Flash Video is currently the best format to share your videos on the web. Sites such as You Tube, Vimeo, and Myspace all use the .flv format to deliver videos to the end user.
Some of the latest versions of video editing software have included .flv as an export option, however if you are using a free or cheaper option like Imovie, Windows Movie Maker or Final Cut Express then you will need third party software to get the desired .flv file format.
There are hundreds of products out there that can so this for you, for a small fee, however as with all good things on the web the best tool is free.
You can download FFMpeg from http://ffmpeg.mplayerhq.hu/
The FFMpeg settings that I use for Flash Video are listed below……
/opt/local/bin/ffmpeg -i /Users/justinavery/Movies/name_of_sequence.mov -qscale 10 -r 15 -s 720×540 -ar 44100 /Users/justinavery/Movies/name_of_flash_squence.flv
There are multiple options to choose from in FFMpeg, but I try and keep it as simple as possible.
Let’s break this down into simpler terms.
The first part calls the application. You will see a lot of articles on the web that just start out with ffmpeg, but I’ve had some issues getting that to consistently work so have chosen to use the full path.
– i /Users/justinavery/Movies/name_of_sequence.mov
The – i is where you define the location of the movie that you are encoding to a flash flv file. As a quick way to get the location try using the tab key as you are typing the file path…… if there is a matching name of the file name will automatically be printed.
This has to do with the quality of the video and the final bit rate. Previously I guessed a bit rate for the video I was encoding, or entered a maximum file size however I usually had to tweak it a few times before the flash video was to my liking. The -qscale ranges from 1 – 25 with 1 being the best quality and 25 the worse.
This defines the frame rate, or the number of video frames that are produced each second. Generally PAL works in 25fps and NTSC works in 27.93fps, but as long as your footage doesn’t involve fast moving action or quick pans you should be able to set it at 15 without noticing much loss of quality. Obviously, the less frames per second the smaller the file will be.
As you can probably guess from the look of this, -s is the setting for the size of the video. The camera I use most often now is the Canon HV20 which outputs a whopping 1920×1080, so I need to scale it down to be suitable when previewing. Remember, most people won’t be running HUGE screen resolutions so make sure you’re not using valuable file size only for the video not to display on the screen.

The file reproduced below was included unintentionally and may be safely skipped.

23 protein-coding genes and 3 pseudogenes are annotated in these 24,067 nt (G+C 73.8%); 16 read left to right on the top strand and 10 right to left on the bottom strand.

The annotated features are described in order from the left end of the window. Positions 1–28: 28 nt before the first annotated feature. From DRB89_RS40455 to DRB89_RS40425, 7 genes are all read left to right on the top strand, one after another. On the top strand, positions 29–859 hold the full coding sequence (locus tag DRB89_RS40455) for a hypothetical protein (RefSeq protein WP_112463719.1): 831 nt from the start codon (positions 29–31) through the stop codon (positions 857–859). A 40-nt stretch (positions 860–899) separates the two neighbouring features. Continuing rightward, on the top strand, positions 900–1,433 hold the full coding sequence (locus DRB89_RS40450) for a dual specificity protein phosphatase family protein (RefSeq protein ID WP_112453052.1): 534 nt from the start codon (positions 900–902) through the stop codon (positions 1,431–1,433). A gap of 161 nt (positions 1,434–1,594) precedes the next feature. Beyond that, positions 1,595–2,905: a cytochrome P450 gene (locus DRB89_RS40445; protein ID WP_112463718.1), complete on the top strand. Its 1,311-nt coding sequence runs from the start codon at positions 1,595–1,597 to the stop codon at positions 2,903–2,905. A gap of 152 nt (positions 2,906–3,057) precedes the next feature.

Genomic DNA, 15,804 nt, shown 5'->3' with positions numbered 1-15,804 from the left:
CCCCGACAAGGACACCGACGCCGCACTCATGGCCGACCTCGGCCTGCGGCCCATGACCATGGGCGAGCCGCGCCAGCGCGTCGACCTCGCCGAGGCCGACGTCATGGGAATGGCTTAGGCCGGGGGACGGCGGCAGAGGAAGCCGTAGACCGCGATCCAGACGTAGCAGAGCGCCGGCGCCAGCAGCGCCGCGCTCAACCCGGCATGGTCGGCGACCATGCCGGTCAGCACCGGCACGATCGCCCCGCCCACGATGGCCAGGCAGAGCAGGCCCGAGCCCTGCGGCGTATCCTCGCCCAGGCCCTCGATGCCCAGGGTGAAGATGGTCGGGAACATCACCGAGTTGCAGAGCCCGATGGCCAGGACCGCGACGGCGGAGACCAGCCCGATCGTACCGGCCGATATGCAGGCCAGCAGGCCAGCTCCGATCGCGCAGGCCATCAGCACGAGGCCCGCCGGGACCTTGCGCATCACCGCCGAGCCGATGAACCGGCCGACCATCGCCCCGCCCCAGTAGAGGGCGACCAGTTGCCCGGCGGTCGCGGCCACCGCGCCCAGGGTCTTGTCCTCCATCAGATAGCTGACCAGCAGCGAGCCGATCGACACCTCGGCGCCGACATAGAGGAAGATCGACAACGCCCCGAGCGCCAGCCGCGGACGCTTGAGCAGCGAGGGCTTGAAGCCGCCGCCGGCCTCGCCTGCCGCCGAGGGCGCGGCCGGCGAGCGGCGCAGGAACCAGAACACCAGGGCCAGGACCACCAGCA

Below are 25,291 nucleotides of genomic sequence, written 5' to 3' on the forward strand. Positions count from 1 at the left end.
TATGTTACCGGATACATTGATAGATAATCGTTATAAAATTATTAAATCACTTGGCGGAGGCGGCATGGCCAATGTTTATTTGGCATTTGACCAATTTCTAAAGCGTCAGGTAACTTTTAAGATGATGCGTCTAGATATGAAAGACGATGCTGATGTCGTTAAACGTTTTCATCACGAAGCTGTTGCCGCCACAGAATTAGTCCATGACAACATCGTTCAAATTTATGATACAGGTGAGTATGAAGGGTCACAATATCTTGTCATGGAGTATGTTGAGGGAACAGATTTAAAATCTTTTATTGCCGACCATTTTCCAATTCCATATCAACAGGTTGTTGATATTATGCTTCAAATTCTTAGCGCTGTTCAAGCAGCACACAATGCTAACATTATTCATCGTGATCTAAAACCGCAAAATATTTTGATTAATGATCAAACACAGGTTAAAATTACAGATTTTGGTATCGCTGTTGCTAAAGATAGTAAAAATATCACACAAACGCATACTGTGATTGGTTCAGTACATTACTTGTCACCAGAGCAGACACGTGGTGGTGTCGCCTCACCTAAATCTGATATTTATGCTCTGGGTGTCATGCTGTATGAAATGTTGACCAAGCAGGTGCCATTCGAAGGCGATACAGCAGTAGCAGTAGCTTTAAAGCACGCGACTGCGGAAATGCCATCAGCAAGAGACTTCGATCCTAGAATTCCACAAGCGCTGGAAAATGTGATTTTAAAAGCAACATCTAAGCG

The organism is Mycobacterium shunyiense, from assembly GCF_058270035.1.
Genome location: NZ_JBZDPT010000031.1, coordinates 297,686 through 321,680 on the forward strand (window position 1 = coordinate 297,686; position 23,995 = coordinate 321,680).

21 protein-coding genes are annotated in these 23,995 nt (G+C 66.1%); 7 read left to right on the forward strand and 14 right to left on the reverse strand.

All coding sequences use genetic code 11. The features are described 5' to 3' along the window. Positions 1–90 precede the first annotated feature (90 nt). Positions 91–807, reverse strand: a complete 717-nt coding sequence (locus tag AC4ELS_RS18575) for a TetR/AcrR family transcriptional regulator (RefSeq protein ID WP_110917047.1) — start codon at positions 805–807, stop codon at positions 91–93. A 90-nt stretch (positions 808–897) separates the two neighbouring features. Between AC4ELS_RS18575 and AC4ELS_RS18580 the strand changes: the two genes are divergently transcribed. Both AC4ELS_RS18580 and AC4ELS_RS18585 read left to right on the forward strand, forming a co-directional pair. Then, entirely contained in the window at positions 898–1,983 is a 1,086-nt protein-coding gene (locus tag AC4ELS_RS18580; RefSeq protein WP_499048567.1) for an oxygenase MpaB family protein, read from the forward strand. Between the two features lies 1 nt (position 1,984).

The setting 720×540 is set for wide screen, but play around with it depending on the layout of your site or your target audience.
Can you hear me? Well without this you run the risk of your audio content being to high or too low. 44100 is the highest, and most of my footage includes an audio track or musicians playing so I try to keep it that way. If audio isn’t important to your clip then halve the number, 22050, halve again for less quality etc etc until you get the desired result.
If you’re not good at maths and halving proves tough don’t be alarmed, the application will alert you that your audio bit rate is not compatible and give you a list of options you can use.
To finish off the command we need to tell FFMpeg what to call the video and where to put it. Keep the name without spaces, use an underscore as I have done if you want to make it more readable.
Now this is by no means a be all and end all explanation on using FFMpeg to produce flash .flv files, but it’s a start that will get you going and allow you to further investigate options that will suit you.
My next task will be to include the exact frame that I would like to export as the preview thumbnail for my video listing pages.